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Camels (extant/living species; Camelus spp.): Taxonomy & History

Camels (Camelus spp.)

Taxonomy and Nomenclature

Dromedary camel

  • First classified by Linnaeus as Camelus dromedarius in 1758
  • Common names
    • Dromedary
    • Arabian camel
    • One-humped camel
  • Word origins
    • From Greek dromas "running" (Arabian camels were bred and trained for riding)
    • Early variant - drumbledairy (1560s) (Harper, 2012)

Domestic Bactrian camel

  • First classified by Linnaeus as Camelus bactrianus in 1758
    • Typically wild animal named first, but Linnaeus only knew of domestic camels
  • Common names
    • Bactrian camel
    • Two-humped camel
  • Word origins
    • Camel - Latin camelus from Greek kamelos, from Hebrew or Phoenician gamal; perhaps related to Arabic jamala "to bear" (Harper, 2012)
    • Bactrian - for Bactriana region of ancient Persian Empire (Franklin 2011; Bulliet, 1990)
      • Latin bactriana from Persian bakhtar "the west"
      • Camel caravans transported goods through this northwestern region of modern-day Afghanistan via major trade routes, including the Silk Road

Wild Bactrian camel

  • Taxonomic history
    • Discovered by Przewalski in 1878, named Camelus ferus
    • C. ferus confirmed in 2003 by International Commission on Zoological Nomenclature; recognized by the IUCN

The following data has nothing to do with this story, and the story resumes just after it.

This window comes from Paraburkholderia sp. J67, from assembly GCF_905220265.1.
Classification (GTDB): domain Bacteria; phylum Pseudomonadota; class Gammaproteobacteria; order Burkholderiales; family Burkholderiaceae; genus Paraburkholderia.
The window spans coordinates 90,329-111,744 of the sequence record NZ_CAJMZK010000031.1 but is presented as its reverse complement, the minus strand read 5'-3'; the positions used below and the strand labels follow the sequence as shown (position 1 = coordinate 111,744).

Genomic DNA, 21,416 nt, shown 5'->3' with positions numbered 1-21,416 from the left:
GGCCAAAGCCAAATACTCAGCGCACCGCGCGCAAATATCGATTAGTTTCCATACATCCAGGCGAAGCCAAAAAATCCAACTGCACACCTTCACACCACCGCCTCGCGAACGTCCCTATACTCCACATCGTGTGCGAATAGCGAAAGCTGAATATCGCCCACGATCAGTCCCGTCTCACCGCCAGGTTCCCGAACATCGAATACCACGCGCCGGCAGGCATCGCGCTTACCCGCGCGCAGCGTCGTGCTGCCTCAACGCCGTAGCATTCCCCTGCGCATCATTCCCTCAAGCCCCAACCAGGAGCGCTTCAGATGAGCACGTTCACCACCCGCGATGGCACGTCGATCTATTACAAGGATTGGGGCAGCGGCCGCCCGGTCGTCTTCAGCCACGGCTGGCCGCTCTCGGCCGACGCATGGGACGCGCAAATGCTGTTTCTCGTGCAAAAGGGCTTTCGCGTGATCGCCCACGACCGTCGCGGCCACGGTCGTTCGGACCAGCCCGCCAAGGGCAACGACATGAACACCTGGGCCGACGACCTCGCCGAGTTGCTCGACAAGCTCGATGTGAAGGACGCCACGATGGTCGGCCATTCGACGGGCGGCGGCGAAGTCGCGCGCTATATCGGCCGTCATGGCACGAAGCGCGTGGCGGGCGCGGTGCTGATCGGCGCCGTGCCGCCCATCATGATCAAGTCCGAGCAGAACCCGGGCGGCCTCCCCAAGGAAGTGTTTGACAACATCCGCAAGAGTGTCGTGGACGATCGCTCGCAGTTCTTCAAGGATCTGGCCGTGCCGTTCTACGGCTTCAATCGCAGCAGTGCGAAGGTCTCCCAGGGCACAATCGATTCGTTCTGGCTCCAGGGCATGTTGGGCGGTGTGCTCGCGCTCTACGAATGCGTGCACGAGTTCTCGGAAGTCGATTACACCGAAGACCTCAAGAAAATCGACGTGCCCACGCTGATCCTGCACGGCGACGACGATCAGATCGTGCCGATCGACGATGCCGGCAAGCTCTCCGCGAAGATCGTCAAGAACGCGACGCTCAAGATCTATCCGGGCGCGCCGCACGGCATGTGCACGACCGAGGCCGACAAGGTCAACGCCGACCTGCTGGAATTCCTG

• DNA analysis confirmed that C. ferus should be considered a separate species from the domestic Bactrian camel (Silbermayr, 2009)
      • Ming et al. (2017) confirm two distinct lineages: wild and domestic Bactrian camels
      • Grubb (2005) considered it to be a sub-species, C. bactrianus ferus, contrary to most authors (Hare 2005)
  • Word origins
    • From Greek ferus "wild"

 

Evolutionary History

  • Camelidae family: origins
    • Camelids originated in North America during Eocene, 40-45 million years ago (Cui et al., 2007)
      • Appeared in middle Eocene in North American mountains/plains/deserts (Franklin, 2011)
      • Earliest camelids similar to modern guanaco but rabbit-sized (30 cm at shoulder) (Franklin, 2011)
      • One of most common ungulates in N. America by late Eocene and Oligocene (24-36 million years ago) (Franklin, 2011)
  • Camelid tribes: four emerged, two survived
    • Camelini and Lamini diverged about 11-25 million years ago
      • DNA evidence dates the split to 25 million years ago (Cui et al., 2007)
      • Fossil record dates the split to 11 million years ago (Webb 1974; Harrison 1979)
    • Only Camelini and Lamini tribes survived worldwide climactic changes at end of Miocene
      • Camelini (wild and domestic Bactrian camels and dromedaries)
        • Old World (Asia, Middle East, Arabia, North Africa)
      • Lamini (lamas, alpacas, vicuñas and guanacos)
        • New World (South America)
  • Migration: two major waves (Webb, 1974)
    • About 3 million years ago (late Tertiary):
      • Camelini migrated across Bering land bridge into Asia
        • Across dry belt of Eurasia, into India
      • Lamini migrated to mountains of South America
    • Both tribes became extinct in North America